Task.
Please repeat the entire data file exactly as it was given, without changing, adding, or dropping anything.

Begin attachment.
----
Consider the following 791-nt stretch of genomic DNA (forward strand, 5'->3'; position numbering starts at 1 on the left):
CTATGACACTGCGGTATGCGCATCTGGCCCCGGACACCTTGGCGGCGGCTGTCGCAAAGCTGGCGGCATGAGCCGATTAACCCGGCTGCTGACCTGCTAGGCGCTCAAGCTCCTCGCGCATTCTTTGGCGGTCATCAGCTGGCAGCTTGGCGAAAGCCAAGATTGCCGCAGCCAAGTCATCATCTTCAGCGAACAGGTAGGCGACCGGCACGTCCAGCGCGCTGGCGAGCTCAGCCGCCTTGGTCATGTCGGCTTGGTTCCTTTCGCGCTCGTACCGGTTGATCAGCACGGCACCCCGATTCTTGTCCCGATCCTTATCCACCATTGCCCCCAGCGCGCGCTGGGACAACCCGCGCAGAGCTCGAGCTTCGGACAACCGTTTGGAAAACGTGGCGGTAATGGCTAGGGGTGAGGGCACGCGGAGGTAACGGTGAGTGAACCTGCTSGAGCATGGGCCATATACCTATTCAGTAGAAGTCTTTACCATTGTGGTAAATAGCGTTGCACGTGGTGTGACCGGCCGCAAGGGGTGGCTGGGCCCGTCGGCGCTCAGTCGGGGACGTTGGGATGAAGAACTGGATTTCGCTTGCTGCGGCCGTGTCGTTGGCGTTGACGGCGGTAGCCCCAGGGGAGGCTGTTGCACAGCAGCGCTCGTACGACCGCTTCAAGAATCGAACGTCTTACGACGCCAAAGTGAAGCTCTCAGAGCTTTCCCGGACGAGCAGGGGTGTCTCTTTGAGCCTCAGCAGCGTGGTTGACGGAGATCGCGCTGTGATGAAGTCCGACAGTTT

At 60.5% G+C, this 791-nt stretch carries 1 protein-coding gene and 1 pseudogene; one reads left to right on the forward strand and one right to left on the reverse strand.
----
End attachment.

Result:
Consider the following 791-nt stretch of genomic DNA (forward strand, 5'->3'; position numbering starts at 1 on the left):
CTATGACACTGCGGTATGCGCATCTGGCCCCGGACACCTTGGCGGCGGCTGTCGCAAAGCTGGCGGCATGAGCCGATTAACCCGGCTGCTGACCTGCTAGGCGCTCAAGCTCCTCGCGCATTCTTTGGCGGTCATCAGCTGGCAGCTTGGCGAAAGCCAAGATTGCCGCAGCCAAGTCATCATCTTCAGCGAACAGGTAGGCGACCGGCACGTCCAGCGCGCTGGCGAGCTCAGCCGCCTTGGTCATGTCGGCTTGGTTCCTTTCGCGCTCGTACCGGTTGATCAGCACGGCACCCCGATTCTTGTCCCGATCCTTATCCACCATTGCCCCCAGCGCGCGCTGGGACAACCCGCGCAGAGCTCGAGCTTCGGACAACCGTTTGGAAAACGTGGCGGTAATGGCTAGGGGTGAGGGCACGCGGAGGTAACGGTGAGTGAACCTGCTSGAGCATGGGCCATATACCTATTCAGTAGAAGTCTTTACCATTGTGGTAAATAGCGTTGCACGTGGTGTGACCGGCCGCAAGGGGTGGCTGGGCCCGTCGGCGCTCAGTCGGGGACGTTGGGATGAAGAACTGGATTTCGCTTGCTGCGGCCGTGTCGTTGGCGTTGACGGCGGTAGCCCCAGGGGAGGCTGTTGCACAGCAGCGCTCGTACGACCGCTTCAAGAATCGAACGTCTTACGACGCCAAAGTGAAGCTCTCAGAGCTTTCCCGGACGAGCAGGGGTGTCTCTTTGAGCCTCAGCAGCGTGGTTGACGGAGATCGCGCTGTGATGAAGTCCGACAGTTT

At 60.5% G+C, this 791-nt stretch carries 1 protein-coding gene and 1 pseudogene; one reads left to right on the forward strand and one right to left on the reverse strand.